Pets Need Vets

Every night lots of people bring me their sick pets.  Very often, those pets have been sick for a long time, but their owners didn't know.  Pets can't talk, so they can't complain when something bothers them.  They also don't know like people do when their bodies are doing things that are not normal.  Unfortunately, pet owners often don't or can't notice these problems either.  This means that pets can be sick with the early stages of a serious disease for a very long time, and their owners only notice that something is wrong when they are much sicker.  Sometimes, by that point, they are so sick, that doctors are unable to save them.  This is a very sad, and potentially preventable, situation.

For this reason I have decided that the most important message I can get out to the public is this:

If you love your pet, bring it to a veterinarian.


There are some other details to add:

  • GO to a veterinarian at least every year.  Middle aged pets (cats >9, dogs >6) should go at least twice yearly.
  • FOLLOW your veterinarian's recommendations regarding tests, vaccines, medications, diet, spaying, and neutering.
  • ASK your vet when you have questions about your pet.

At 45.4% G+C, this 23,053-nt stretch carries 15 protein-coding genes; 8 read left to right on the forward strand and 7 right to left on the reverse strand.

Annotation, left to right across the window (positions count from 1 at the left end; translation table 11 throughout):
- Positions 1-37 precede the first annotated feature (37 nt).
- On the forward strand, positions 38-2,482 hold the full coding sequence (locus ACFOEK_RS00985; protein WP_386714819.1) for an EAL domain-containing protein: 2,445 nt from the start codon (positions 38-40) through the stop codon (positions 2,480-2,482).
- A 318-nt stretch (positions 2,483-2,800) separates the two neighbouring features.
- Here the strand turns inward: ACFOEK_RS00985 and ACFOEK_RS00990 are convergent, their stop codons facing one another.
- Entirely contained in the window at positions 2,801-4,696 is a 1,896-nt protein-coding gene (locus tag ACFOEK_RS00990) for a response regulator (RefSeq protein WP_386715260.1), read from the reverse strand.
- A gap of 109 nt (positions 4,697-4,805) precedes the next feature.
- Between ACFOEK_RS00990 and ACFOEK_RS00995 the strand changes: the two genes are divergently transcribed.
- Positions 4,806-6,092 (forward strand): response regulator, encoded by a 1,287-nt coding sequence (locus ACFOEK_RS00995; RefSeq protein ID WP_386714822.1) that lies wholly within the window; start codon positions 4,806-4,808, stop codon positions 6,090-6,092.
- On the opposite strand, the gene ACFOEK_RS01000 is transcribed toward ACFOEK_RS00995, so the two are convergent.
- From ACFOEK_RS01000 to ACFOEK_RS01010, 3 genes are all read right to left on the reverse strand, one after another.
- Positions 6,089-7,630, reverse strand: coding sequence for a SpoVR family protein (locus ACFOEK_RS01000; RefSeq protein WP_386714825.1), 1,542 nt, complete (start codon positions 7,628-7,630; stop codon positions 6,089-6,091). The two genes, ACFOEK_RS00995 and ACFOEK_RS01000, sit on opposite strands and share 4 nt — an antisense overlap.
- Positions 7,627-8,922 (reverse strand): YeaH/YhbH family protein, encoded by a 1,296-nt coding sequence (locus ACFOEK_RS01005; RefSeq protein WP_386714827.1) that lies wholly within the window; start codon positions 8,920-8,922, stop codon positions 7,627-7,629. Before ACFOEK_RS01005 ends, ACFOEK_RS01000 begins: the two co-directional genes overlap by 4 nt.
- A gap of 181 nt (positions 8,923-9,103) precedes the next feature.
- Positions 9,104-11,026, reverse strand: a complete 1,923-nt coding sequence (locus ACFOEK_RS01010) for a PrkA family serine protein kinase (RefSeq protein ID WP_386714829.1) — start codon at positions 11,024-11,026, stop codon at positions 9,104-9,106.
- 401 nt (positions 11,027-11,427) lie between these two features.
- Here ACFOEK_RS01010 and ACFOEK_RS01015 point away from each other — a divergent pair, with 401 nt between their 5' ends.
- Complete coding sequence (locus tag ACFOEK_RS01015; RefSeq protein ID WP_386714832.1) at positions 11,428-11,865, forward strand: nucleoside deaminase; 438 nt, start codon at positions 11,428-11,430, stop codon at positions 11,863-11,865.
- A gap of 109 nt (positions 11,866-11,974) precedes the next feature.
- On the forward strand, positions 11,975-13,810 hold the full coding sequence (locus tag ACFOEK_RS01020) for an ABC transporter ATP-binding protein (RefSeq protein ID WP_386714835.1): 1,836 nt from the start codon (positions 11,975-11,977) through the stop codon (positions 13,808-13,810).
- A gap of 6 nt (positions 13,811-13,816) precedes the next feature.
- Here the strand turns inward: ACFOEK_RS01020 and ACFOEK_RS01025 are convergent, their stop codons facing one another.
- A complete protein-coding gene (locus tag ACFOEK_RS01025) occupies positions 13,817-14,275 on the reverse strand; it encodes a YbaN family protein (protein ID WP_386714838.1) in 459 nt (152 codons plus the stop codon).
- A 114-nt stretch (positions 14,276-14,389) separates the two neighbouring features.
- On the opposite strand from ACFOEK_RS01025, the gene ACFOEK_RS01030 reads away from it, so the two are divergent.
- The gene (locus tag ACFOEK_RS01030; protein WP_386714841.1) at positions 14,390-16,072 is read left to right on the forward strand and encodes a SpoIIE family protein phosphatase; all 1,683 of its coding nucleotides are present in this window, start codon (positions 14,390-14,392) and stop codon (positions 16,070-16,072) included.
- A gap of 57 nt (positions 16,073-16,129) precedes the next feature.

• SAVE MONEY ahead of time for your pet's medical care.

Feline Hyperthyroidism

This disease is very common in cats.  The symptoms are not easy to spot at first.  In fact, because the typical hyperthyroid cat is active like a kitten even though it is aging, pet owners assume their hyperthyroid cats are the picture of good health.  Hyperthyroidism causes high blood pressure which leads to heart disease, sudden blindness, strokes, and death.  The sad part is that the disease is easily diagnosed most of the time.  There are also treatment options with a success rate of over 95%!  The only way to tell if your cat is hyperthyroid is to get a thyroid level blood test from your vet.

Congestive Heart Failure

This disease is common in dogs and cats.  It is caused by blood backing up from the heart into the vessels in the lungs.  These vessels leak fluid into the air spaces in the lung or into the space around the lungs, making it difficult to breath.  When the valves in the heart leak, they sometimes make a noise, called a heart murmur, which a veterinarian can hear with a stethoscope.  This is often the first clue veterinarians have that a pet has heart disease.  Heart disease in pets is sometimes curable.  In cases which can't be cured, following the disease and starting treatment early is the best way to slow the progression.  The only way to check if your pet has a heart murmur is to have a physical examination by your veterinarian.

Chronic Renal Failure



Diabetes



Obesity